Price shoppers don't know what they don't know and to them, the only difference is the price. Your goal should be to price competitively to get them in the door. Once they are there, you will have the chance to educate them and sell them on the value you provide as well as introduce them to other services that their pets need.
Never dodge the price question when speaking with a price shopper; instead demonstrate first how you are different and the level of care and attention they will receive if they choose your practice. Do this by asking the caller's and pet's names and using them in your conversation. Ask questions about the pet and then explain how you do the procedure, what your fee covers, and what the benefits are to the caller and their pet. Finally, ask if you can set up an appointment for them. You will be surprised at how many people say, "yes."
Non-shopped fees that your hospital charges need to be set to make up for the loss of profit from the shopped services, just the way emergency fees need to be set to make up the lost revenue from those who don't pay in emergency practices. In both cases, these are costs of doing business that need to be covered.
Pricing Rule #5: Take Routine Price Increases
Most practices plan to take at least an annual fee increase, but all too often let it slide. Other practices have no particular plan except to take selected increases when they notice that something seems "out of whack," or they hear something that encourages them to do so. Pricing increases, however, are a normal and routine part of doing business and they need to be scheduled on the management calendar.
The verdict is out on whether to take a single annual increase or multiple mini-increases throughout the year. The important thing is to make a commitment to taking routine, regular increases and just do it.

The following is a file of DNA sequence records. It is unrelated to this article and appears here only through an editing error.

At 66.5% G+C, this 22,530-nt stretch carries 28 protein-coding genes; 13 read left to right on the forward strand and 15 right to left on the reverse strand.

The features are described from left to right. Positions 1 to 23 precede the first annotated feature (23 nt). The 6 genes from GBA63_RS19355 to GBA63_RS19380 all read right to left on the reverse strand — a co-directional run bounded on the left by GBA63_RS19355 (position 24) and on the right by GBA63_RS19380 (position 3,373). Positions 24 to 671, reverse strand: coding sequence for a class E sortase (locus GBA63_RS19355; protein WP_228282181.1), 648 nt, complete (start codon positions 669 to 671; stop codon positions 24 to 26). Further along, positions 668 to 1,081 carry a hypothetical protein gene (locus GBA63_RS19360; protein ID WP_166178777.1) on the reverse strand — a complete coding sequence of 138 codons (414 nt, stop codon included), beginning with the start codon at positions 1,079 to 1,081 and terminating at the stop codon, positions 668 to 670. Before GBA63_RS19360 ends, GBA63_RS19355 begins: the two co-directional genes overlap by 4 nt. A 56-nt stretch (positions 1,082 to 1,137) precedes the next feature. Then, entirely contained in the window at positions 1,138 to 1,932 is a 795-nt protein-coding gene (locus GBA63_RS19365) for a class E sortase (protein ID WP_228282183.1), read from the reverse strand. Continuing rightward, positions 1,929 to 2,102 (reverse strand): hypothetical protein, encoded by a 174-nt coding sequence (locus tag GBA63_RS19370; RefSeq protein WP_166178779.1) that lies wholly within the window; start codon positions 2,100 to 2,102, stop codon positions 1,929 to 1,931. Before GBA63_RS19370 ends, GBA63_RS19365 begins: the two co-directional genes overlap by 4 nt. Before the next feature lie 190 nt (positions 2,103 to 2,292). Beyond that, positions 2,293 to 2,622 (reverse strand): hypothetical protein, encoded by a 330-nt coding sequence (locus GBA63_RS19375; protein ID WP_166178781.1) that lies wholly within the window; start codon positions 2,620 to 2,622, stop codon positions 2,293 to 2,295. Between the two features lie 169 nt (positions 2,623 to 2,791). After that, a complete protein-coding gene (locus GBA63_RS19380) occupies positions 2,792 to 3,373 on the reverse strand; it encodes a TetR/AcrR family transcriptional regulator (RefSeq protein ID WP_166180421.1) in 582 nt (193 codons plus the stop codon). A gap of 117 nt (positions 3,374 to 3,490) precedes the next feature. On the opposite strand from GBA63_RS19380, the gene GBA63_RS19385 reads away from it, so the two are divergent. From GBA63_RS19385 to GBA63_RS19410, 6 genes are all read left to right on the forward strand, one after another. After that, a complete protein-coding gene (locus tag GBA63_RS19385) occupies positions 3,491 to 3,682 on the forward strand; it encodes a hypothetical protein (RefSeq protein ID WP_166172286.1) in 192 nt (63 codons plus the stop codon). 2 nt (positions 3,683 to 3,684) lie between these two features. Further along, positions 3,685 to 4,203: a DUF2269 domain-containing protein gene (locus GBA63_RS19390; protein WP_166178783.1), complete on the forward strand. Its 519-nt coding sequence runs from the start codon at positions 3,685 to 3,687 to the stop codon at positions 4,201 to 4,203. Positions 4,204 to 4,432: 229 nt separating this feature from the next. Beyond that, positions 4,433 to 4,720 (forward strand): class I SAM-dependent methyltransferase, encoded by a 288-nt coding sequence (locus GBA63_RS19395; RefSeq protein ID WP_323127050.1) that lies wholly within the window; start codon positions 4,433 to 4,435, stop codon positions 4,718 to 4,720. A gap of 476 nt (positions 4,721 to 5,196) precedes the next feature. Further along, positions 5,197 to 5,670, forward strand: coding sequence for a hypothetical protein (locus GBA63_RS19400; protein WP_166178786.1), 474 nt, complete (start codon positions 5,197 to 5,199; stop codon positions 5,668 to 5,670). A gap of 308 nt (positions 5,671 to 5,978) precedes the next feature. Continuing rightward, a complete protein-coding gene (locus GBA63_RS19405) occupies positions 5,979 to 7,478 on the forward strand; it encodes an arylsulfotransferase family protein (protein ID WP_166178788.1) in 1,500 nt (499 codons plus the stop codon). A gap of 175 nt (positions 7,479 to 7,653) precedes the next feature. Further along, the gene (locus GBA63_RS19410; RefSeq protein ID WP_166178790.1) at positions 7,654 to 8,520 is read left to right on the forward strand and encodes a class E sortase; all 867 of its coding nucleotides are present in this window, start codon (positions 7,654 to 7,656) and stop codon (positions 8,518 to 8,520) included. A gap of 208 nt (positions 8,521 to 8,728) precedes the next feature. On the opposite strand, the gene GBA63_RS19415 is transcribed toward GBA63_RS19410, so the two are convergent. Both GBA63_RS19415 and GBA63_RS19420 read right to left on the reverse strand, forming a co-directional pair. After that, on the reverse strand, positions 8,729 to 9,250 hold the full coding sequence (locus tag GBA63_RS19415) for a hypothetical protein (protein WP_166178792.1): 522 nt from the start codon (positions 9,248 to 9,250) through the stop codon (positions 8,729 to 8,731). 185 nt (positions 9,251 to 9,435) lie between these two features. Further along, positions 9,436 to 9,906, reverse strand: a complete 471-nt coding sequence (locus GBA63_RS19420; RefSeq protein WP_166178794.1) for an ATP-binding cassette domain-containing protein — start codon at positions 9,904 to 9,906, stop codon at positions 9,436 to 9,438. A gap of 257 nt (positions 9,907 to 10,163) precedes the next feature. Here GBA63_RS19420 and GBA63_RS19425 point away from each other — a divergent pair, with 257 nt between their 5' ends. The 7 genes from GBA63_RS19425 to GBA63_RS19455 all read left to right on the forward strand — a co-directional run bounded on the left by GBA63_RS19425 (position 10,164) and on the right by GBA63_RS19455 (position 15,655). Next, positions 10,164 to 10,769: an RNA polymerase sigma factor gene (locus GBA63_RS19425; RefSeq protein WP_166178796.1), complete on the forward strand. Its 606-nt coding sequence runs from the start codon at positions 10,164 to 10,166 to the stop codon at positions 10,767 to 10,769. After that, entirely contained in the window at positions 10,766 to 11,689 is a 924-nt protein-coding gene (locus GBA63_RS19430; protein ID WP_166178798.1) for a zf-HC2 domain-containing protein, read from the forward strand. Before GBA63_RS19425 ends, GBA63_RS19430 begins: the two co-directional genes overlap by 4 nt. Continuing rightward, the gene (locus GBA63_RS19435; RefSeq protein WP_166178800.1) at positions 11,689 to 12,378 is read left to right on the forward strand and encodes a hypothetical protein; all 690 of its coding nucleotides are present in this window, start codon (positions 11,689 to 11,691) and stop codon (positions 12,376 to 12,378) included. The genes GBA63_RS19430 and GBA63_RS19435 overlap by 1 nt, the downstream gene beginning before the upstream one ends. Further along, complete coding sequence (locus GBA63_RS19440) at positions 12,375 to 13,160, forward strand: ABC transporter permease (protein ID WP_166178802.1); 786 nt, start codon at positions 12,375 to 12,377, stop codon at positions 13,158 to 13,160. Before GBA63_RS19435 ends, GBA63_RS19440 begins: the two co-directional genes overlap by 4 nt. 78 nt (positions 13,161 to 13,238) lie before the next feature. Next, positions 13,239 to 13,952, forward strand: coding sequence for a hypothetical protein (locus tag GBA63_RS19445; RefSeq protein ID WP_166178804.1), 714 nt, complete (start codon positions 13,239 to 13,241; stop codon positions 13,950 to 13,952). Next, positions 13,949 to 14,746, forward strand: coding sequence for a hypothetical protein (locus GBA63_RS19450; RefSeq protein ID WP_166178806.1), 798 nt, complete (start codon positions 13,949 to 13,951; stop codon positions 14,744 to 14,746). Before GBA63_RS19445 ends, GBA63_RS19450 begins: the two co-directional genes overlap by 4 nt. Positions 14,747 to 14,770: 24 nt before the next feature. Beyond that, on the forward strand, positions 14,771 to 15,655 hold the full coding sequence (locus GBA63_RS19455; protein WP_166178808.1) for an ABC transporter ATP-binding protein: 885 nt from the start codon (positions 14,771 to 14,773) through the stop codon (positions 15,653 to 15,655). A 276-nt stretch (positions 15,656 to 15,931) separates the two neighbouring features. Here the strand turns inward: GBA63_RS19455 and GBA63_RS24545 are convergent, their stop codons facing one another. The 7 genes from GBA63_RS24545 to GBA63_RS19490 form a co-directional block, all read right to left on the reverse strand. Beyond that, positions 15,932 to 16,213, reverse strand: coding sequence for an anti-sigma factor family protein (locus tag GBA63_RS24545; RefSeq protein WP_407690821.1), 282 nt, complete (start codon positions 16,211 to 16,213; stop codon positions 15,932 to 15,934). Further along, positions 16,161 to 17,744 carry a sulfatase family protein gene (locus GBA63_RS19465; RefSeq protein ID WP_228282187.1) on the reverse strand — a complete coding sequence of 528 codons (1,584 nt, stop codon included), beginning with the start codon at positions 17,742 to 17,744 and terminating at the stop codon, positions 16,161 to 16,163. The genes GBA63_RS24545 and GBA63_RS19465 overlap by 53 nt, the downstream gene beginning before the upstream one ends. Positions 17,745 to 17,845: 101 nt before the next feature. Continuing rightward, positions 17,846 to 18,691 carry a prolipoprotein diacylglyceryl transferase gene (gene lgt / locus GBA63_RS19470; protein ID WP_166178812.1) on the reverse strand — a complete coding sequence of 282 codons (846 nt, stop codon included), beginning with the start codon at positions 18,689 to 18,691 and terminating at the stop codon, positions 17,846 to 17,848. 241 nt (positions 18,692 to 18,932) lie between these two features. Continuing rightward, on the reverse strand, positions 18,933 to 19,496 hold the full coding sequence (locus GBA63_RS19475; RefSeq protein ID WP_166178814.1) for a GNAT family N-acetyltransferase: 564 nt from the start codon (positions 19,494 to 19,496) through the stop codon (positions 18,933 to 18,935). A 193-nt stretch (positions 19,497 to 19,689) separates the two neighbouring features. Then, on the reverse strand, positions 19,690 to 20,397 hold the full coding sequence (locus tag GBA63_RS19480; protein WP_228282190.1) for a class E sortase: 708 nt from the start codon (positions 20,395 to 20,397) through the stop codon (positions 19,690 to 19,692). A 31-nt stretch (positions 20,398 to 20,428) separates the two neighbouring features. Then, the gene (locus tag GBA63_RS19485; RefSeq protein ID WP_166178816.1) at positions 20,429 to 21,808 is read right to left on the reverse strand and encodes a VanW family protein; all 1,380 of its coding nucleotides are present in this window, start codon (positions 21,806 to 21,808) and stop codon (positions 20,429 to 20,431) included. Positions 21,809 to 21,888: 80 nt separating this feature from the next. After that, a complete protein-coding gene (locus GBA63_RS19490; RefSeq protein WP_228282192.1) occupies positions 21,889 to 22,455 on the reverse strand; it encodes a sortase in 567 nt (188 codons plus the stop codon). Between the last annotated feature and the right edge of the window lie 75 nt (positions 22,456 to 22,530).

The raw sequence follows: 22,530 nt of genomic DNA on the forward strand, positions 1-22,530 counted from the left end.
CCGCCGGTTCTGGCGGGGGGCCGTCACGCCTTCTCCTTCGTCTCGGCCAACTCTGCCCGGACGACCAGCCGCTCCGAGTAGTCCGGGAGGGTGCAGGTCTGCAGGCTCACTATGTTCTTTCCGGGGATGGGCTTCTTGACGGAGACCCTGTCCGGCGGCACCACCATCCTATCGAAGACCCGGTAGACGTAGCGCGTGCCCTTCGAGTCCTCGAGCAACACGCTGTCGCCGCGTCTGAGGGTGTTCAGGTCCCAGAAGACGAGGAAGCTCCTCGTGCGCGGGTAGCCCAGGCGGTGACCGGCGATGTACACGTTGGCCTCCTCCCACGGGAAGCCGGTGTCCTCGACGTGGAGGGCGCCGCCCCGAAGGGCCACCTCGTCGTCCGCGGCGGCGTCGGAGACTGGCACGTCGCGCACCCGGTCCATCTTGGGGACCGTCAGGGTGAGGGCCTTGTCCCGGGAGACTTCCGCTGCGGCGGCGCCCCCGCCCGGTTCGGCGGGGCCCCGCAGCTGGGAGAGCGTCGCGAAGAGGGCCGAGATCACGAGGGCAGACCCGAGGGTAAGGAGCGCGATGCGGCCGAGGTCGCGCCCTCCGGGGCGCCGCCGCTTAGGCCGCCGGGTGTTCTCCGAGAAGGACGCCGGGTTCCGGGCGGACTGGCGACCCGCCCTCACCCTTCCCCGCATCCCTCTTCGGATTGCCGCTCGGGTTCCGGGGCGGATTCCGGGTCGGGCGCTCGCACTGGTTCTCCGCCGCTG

Pricing Rule #6: De-emotionalize pricing decisions
There is a reason veterinarians don't take regular, routine fee increases. It's called FEAR! What if you lose clients?! The truth is you only hurt yourself if you don't take increases. Any fear should come from the thought of losing money; money that could be spent to pay yourself and your staff better, spruce up the building, and purchase upgrades and new equipment.
Pricing Rule #7: Give Good Value
To give good value, remember that pricing decisions seldom follow the traditional downward sloping curve. Again and again, consumers make "irrational" but predictable purchase decisions. The ultimate decision for them is: "Is this a good value?" To make sure that you meet their value expectations:
- Make sure your office looks attractive and smells good.
- Make sure your hours are compatible with your clients' hours.
- Make sure your staff is friendly, competent and confident.
- Keep your clients up-to-date on new products and services you provide and the benefits to them and their pets.
- Spoil your clients with thoughtful gestures such as giving them photographs of their pets.
- Make a fuss over their pets and do little extra things (giving pet treats, taking a moment to get pets calm and make friends before handling them, a little pat on the head, a kind comment, a pediatric needle for small pets, and more).
- Emotional "value-added" services like these build loyalty and overcome price objections. Where else can your clients and their pets get treated like this?
Finally, make sure that you and your staff believe you are worth what you charge and your clients will believe it too!
Which of these pricing statements do you believe?
- Price too high and you won't have any customers.
- Price too low and you'll go out of business.
- Use discounts and you'll attract cheapskates and bargain hunters.
- Don't discount and you won't get new clients. You might even lose regular clients.
(There's a little truth to all of them, which is why fee-setting decisions are so complicated and intimidating. The only statement that is 100 percent true is #2; price too low and you will go out of business!)